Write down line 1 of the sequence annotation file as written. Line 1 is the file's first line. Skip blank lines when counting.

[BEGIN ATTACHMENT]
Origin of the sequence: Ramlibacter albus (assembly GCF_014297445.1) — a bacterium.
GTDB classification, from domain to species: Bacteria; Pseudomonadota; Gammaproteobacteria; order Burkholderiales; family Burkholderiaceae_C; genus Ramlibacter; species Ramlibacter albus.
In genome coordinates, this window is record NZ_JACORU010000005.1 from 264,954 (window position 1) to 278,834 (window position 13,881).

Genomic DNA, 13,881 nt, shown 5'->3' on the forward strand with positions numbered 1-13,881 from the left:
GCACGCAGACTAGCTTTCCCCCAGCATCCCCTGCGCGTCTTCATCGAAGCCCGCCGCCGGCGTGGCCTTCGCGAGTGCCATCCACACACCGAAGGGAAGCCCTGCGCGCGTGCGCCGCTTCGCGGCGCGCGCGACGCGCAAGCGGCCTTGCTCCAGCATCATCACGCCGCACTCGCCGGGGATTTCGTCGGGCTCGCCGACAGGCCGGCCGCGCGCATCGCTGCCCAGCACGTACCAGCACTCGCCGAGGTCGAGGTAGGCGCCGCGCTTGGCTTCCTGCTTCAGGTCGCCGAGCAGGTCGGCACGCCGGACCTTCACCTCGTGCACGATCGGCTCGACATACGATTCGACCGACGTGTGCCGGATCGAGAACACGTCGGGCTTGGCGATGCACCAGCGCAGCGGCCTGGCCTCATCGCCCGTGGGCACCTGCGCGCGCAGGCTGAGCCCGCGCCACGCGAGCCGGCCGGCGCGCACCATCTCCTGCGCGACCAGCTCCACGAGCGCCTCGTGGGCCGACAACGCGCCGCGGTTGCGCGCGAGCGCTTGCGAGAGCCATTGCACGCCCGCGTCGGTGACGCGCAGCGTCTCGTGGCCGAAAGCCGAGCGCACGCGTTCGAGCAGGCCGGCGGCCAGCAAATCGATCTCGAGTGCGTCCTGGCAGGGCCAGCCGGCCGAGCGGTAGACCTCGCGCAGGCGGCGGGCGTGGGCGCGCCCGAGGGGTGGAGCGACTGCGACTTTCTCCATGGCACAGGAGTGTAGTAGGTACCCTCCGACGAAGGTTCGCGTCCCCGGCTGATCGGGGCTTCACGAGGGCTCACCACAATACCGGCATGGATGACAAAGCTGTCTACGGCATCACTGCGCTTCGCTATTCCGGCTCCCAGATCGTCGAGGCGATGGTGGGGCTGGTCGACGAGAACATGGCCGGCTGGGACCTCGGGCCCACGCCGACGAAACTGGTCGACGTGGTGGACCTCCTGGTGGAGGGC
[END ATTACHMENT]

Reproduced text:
Origin of the sequence: Ramlibacter albus (assembly GCF_014297445.1) — a bacterium.